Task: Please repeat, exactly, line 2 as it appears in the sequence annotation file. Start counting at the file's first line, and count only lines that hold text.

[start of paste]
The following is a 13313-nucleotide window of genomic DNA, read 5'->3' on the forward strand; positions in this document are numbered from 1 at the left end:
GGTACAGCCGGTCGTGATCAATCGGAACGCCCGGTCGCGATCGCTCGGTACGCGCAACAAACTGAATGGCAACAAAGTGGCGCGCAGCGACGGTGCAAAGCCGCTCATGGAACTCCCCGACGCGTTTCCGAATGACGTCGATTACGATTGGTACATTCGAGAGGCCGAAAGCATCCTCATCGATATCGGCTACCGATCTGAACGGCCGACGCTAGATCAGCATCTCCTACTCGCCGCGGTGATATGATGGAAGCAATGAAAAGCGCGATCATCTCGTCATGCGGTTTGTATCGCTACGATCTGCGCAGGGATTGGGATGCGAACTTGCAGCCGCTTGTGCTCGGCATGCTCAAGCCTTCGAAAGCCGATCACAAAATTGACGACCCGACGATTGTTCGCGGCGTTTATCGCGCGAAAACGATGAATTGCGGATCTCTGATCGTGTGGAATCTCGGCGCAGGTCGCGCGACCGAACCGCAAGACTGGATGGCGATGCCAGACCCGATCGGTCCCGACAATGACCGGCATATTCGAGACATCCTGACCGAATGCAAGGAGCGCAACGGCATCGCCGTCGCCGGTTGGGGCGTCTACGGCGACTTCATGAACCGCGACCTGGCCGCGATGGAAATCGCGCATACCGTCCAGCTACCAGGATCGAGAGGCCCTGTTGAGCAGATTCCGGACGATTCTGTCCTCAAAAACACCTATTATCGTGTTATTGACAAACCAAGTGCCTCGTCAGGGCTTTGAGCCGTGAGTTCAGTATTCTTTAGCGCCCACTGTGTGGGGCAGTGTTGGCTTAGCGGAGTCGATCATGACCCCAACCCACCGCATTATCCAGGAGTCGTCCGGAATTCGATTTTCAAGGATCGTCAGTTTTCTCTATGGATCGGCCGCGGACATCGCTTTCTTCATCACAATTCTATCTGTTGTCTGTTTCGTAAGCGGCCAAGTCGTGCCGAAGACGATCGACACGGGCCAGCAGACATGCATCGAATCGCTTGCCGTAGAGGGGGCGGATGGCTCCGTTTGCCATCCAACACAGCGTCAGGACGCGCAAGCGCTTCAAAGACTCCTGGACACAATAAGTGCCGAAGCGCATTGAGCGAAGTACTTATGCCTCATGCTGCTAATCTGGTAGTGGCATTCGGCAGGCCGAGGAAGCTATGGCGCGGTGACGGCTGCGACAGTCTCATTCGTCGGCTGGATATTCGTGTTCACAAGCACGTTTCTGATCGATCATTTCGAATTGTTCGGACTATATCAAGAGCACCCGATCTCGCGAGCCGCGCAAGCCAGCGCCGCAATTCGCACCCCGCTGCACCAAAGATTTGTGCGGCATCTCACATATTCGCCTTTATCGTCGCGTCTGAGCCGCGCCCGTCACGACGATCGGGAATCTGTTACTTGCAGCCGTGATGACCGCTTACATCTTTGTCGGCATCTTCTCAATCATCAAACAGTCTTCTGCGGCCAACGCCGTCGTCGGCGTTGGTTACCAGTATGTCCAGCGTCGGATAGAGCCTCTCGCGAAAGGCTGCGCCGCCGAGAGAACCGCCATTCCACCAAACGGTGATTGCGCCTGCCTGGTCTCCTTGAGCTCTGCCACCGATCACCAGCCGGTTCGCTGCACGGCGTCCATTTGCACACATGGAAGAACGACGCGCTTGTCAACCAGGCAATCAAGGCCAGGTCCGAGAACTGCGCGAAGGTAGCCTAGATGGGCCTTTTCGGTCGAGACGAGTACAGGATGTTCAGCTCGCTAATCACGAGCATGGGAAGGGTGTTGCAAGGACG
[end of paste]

GGTACAGCCGGTCGTGATCAATCGGAACGCCCGGTCGCGATCGCTCGGTACGCGCAACAAACTGAATGGCAACAAAGTGGCGCGCAGCGACGGTGCAAAGCCGCTCATGGAACTCCCCGACGCGTTTCCGAATGACGTCGATTACGATTGGTACATTCGAGAGGCCGAAAGCATCCTCATCGATATCGGCTACCGATCTGAACGGCCGACGCTAGATCAGCATCTCCTACTCGCCGCGGTGATATGATGGAAGCAATGAAAAGCGCGATCATCTCGTCATGCGGTTTGTATCGCTACGATCTGCGCAGGGATTGGGATGCGAACTTGCAGCCGCTTGTGCTCGGCATGCTCAAGCCTTCGAAAGCCGATCACAAAATTGACGACCCGACGATTGTTCGCGGCGTTTATCGCGCGAAAACGATGAATTGCGGATCTCTGATCGTGTGGAATCTCGGCGCAGGTCGCGCGACCGAACCGCAAGACTGGATGGCGATGCCAGACCCGATCGGTCCCGACAATGACCGGCATATTCGAGACATCCTGACCGAATGCAAGGAGCGCAACGGCATCGCCGTCGCCGGTTGGGGCGTCTACGGCGACTTCATGAACCGCGACCTGGCCGCGATGGAAATCGCGCATACCGTCCAGCTACCAGGATCGAGAGGCCCTGTTGAGCAGATTCCGGACGATTCTGTCCTCAAAAACACCTATTATCGTGTTATTGACAAACCAAGTGCCTCGTCAGGGCTTTGAGCCGTGAGTTCAGTATTCTTTAGCGCCCACTGTGTGGGGCAGTGTTGGCTTAGCGGAGTCGATCATGACCCCAACCCACCGCATTATCCAGGAGTCGTCCGGAATTCGATTTTCAAGGATCGTCAGTTTTCTCTATGGATCGGCCGCGGACATCGCTTTCTTCATCACAATTCTATCTGTTGTCTGTTTCGTAAGCGGCCAAGTCGTGCCGAAGACGATCGACACGGGCCAGCAGACATGCATCGAATCGCTTGCCGTAGAGGGGGCGGATGGCTCCGTTTGCCATCCAACACAGCGTCAGGACGCGCAAGCGCTTCAAAGACTCCTGGACACAATAAGTGCCGAAGCGCATTGAGCGAAGTACTTATGCCTCATGCTGCTAATCTGGTAGTGGCATTCGGCAGGCCGAGGAAGCTATGGCGCGGTGACGGCTGCGACAGTCTCATTCGTCGGCTGGATATTCGTGTTCACAAGCACGTTTCTGATCGATCATTTCGAATTGTTCGGACTATATCAAGAGCACCCGATCTCGCGAGCCGCGCAAGCCAGCGCCGCAATTCGCACCCCGCTGCACCAAAGATTTGTGCGGCATCTCACATATTCGCCTTTATCGTCGCGTCTGAGCCGCGCCCGTCACGACGATCGGGAATCTGTTACTTGCAGCCGTGATGACCGCTTACATCTTTGTCGGCATCTTCTCAATCATCAAACAGTCTTCTGCGGCCAACGCCGTCGTCGGCGTTGGTTACCAGTATGTCCAGCGTCGGATAGAGCCTCTCGCGAAAGGCTGCGCCGCCGAGAGAACCGCCATTCCACCAAACGGTGATTGCGCCTGCCTGGTCTCCTTGAGCTCTGCCACCGATCACCAGCCGGTTCGCTGCACGGCGTCCATTTGCACACATGGAAGAACGACGCGCTTGTCAACCAGGCAATCAAGGCCAGGTCCGAGAACTGCGCGAAGGTAGCCTAGATGGGCCTTTTCGGTCGAGACGAGTACAGGATGTTCAGCTCGCTAATCACGAGCATGGGAAGGGTGTTGCAAGGACG